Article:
Talk about a bridesmaid – the Montilla region has existed in the shadow of its better known neighbour the sherry region for centuries – even though it lent its name to one of sherry’s most popular styles, amontillado or ‘in the style of Montilla’, many years ago. Thank heavens that in both these Andalucian regions in southern Spain there is now a new generation of producers determined to rescue their unique wines from obscurity. Jerez now has a number of bodegas with real energy and top quality wine besides and the dominant Montilla company Alvear is now run in thoroughly dynamic fashion.
Alvear Pedro Fino en Rama Anada 2002 Montilla-Moriles is Alvear’s regular fino, low in acidity but positively bursting with life, unfiltered with a distinctly salty tang. It’s sold in zappy-looking half-litres and is vintage-dated to inject a bit of much-needed interest into this style of wine that we are all in danger of taking for granted. Where else can you buy a four year-old wine with this much character and at this sort of price? They are moving on to the 2003 next year.
It’s not easy to make a wine as delicate and film yeast-dependent as a fino without refreshing the flor yeast by moving wine through a solera. In a solera system the yeast nutrients are replenished every time the wine is transferred to another scale, or criadera, in the solera. Making a single-vintage fino, as Alvear have since 1998, is more precarious, even if the wine rests only two years under the flor. Apparently if the flor looks in need to refreshment, they spray the wine in the butts with the small stock of the same wine they keep in reserve for this purpose. Alvear's winemaker Bernard Lucena lavishes a disproportionate amount of time on this special wine.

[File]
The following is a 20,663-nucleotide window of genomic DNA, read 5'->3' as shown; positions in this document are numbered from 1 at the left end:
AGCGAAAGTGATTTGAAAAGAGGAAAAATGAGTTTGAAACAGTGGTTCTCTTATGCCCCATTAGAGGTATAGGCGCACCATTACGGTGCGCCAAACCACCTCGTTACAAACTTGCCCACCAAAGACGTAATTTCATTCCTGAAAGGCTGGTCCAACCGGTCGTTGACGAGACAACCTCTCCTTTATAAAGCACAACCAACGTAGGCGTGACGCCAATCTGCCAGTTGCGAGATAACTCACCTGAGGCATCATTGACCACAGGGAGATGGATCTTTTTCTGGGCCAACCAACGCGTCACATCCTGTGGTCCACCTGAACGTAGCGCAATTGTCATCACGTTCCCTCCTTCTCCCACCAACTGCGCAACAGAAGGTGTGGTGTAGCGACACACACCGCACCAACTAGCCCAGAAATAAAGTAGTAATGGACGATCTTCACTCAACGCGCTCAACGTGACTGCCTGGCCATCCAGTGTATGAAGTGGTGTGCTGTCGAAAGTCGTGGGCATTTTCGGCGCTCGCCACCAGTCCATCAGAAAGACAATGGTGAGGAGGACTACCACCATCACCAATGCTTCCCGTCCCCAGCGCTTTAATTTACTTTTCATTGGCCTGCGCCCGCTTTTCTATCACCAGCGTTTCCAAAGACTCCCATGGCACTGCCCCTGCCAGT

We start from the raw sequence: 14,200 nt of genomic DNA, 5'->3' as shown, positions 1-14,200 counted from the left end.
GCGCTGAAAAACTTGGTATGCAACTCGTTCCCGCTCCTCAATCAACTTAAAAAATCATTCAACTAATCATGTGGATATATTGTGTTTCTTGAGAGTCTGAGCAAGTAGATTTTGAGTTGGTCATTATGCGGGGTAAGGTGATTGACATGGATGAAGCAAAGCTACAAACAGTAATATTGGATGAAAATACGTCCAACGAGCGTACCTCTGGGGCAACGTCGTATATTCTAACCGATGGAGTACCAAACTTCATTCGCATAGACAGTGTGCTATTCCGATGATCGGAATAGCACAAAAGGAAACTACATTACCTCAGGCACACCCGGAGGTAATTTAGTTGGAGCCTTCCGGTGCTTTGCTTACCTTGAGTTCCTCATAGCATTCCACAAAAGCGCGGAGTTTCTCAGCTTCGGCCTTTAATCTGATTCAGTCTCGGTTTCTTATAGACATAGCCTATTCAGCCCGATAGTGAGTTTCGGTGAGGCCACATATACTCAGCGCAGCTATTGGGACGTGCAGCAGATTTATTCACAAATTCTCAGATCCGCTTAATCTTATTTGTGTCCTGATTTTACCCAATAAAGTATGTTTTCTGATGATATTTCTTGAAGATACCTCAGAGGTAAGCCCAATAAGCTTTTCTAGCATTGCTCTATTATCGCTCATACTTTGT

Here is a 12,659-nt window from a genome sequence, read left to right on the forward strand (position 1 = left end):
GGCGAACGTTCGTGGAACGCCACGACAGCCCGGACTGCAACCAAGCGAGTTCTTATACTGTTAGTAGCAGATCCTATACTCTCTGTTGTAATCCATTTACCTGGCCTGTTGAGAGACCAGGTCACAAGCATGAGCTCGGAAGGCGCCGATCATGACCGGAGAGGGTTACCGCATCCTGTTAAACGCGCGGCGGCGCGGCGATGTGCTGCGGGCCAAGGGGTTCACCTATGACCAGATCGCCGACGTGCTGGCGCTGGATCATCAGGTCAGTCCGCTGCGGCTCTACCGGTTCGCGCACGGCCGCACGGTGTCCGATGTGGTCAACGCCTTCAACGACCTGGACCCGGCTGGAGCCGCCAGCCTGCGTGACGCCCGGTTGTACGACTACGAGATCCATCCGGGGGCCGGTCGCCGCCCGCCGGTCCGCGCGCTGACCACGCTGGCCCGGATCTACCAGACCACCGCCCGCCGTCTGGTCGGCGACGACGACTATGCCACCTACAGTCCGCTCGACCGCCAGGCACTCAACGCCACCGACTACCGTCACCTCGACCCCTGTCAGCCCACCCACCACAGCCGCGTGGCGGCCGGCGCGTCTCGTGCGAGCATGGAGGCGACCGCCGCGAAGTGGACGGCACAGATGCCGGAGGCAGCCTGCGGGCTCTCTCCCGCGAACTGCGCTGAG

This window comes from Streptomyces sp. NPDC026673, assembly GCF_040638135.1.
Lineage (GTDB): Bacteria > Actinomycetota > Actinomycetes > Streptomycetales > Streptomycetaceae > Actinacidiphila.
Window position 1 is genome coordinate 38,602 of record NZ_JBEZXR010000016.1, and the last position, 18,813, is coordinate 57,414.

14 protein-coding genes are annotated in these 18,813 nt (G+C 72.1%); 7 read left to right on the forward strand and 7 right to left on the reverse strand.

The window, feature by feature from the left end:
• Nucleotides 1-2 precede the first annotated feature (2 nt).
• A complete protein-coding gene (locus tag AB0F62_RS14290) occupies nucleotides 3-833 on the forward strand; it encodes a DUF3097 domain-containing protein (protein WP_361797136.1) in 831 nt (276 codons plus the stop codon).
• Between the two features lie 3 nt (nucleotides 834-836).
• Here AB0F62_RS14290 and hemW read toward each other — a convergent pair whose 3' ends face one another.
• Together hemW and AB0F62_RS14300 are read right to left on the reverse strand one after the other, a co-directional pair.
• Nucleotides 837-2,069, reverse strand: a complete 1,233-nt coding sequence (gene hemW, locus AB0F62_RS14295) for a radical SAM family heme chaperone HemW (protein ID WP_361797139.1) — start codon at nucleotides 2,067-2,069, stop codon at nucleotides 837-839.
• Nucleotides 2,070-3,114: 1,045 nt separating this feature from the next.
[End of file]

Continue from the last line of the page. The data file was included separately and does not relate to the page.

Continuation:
En Rama means straight from the butt or cask. The idea with this wine is that you are able to taste a fino every bit as fresh as if it were drawn straight from the cask, with only the most minimal of clarification. Share this as an aperitif, with lunch or a host of first courses.
I see this wine is very widely distributed in the US, and at last, thanks to Genesis Wines of London, it is being imported into the UK. The standard price is £5.95 a half-llitre in a mixed case. You could do a lot worse than mix it up with some of Alvear’s other offerings. The Pedro Ximenez grape reigns in Montilla just to the north east of the Jerez region,, a bit hotter but with very similar soils. Indeed the Jerezanos have always bought their PX from Montilla anyway. Alvear Pedro Ximénez Anada 2004 Montilla-Moriles is a real marvel at only £8.95, $16.99 or 12 euros for 50cl – the most delightful raisin syrup with freshness – pure, round, thick and extremely gratifying. Great for winter entertaining.
There is also a super-stickie Alvear Pedro Ximénez Solera 1927 Montilla-Moriles for £12 a half-litre that should sweeten any 80th birthday celebrations next year - very, very dark, like ancient raisins steeped for years. If the octogenarian still has their own teeth, this should put paid to them.
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